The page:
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European ABS primary activity has been rather subdued in recent months, with just over €12bn of new issuance putting Q2 2022 second only to COVID-hit Q2 2020 as the quietest Q2 in the past decade. Given the extraordinary geopolitical and economic backdrop, issuers have had to adapt to volatile market conditions and weaker investor demand.
The second quarter actually got off to a strong start in April. Following a brief hiatus in issuance due to Russia’s invasion of Ukraine, 14 RMBS and Auto ABS deals from France, Germany, Ireland, the Netherlands and the UK made up the bulk of the volume, while a cross-border CMBS and consumer deals from Italy and Spain were among others that made up a total of €7.6bn issued in the month. However, as inflation and recession fears intensified, ABS widened in line with broader fixed income, and primary activity stalled in the face of these sharply widening spreads. In fact, April would account for the majority of issuance in the quarter as May and June only produced €4.6bn combined.
That said, several issuers have placed deals despite the challenging market conditions, with some common themes emerging.
Firstly, we saw issuers and lead managers pivoting towards a more private marketing process; all but two of the deals placed since May have been sounded privately to potential investors and later announced publicly as ‘pre-placed’ when terms were agreed. In conditions like these one of the benefits of being a regular investor active across the full capital structure in ABS is that issuers tend to turn to their favoured counterparties to provide certainty of execution. This helps issuers avoid having to pull or postpone any deals that may have failed to garner sufficient demand if marketed publicly. For investors, the reduced transparency in syndication is typically offset by more favourable pricing and allocations, as well as a more direct dialogue with the issuer enabling them to exert more influence on the transaction itself.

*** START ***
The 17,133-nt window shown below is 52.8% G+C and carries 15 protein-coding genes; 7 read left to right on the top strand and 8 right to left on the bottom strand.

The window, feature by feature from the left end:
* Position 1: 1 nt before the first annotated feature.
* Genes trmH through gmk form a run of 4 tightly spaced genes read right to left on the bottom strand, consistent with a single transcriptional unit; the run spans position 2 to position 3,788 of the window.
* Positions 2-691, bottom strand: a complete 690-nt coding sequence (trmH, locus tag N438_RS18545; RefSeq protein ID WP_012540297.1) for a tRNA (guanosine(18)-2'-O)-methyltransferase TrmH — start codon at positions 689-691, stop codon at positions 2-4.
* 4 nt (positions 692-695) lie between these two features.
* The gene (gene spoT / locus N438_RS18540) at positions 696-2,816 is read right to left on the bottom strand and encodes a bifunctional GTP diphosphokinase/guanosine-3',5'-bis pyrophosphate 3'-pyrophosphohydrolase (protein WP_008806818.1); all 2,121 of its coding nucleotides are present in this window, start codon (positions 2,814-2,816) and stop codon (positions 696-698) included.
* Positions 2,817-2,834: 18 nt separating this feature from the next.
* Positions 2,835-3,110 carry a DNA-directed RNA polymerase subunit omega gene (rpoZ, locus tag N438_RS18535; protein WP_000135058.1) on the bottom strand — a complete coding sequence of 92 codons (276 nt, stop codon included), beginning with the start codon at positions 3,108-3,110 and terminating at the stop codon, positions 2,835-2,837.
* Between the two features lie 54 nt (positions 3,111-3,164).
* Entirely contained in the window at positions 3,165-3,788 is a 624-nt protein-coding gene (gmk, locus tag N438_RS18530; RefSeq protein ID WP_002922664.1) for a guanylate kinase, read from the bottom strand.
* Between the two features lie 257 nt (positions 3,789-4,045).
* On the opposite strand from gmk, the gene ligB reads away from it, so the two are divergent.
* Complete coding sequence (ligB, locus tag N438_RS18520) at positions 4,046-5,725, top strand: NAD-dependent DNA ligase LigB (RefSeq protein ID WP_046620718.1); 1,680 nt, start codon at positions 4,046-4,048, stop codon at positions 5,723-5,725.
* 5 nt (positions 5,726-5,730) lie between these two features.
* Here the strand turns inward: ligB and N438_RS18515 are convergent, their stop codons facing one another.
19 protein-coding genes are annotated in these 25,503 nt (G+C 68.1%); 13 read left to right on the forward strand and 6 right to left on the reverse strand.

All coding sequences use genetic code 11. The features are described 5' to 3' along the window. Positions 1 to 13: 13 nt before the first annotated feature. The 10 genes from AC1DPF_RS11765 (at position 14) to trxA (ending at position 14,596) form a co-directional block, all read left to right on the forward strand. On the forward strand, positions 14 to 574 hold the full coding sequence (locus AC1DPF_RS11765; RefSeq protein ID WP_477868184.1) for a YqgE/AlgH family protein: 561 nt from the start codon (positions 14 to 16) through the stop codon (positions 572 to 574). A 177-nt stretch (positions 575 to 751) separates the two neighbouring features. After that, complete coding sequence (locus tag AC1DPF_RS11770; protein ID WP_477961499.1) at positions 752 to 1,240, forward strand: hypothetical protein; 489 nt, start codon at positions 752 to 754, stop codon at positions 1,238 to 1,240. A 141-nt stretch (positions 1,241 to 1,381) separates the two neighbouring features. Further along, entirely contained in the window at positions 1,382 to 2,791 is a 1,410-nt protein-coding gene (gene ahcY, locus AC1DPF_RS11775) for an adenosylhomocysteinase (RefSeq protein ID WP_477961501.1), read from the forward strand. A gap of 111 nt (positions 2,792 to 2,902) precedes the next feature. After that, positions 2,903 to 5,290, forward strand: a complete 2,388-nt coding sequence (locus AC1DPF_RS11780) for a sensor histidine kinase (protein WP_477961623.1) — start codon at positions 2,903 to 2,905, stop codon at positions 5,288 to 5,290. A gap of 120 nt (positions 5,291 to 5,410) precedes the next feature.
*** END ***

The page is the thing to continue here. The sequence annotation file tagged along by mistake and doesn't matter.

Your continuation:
Secondly, deal structures have been strengthened in response to widening credit spreads; higher bond margins have driven tougher rating hurdles leading to higher credit enhancement, but investor feedback has also been a major factor in driving deal structures. For example, when Paratus, a regular UK buy-to-let RMBS issuer, marketed a new deal just two weeks ago, it chose to increase the step-up and credit enhancement at the expense of equity leverage following investor interaction. Being able to communicate directly with issuers can allow investors to drive structural changes that are designed to provide more suitable protection for bondholders, and we are always happy to see issuers taking our opinions into consideration. Investor-friendly features such as higher step-ups, turbo amortisation and non-amortising reserve funds are now more frequent features in new deals.
Thirdly, some deals have been structured where the senior class is placed in a capital-utilisation friendly loan-note format which allows banks to deploy their underutilised lending books to participate in new deals at what currently look to be very attractive levels compared to other lending opportunities; in addition to those banks’ usual treasury operations.
We see these as positive developments for regular investors in European ABS and should help complement the already strong fundamentals of European ABS structures.
The primary market has now slowed for the typical summer lull, but with many regular issuers having held off printing new deals in Q2, we believe investors could see a range of attractive opportunities if market conditions allow the usual surge of primary market activity we’ve become accustomed to in September. Many of the market’s favoured names are likely to bring deals with more investor-friendly structures and offering markedly higher yields than the last time they sold bonds. Add to this that as an almost exclusively floating rate market, European ABS is widely seen as one of the purest hedges in a rising rate environment that fixed income investors can get their hands on, then we expect many will see this as an opportunity to lock in these anticipated higher returns going forward and finally benefit from the widening in credit spreads.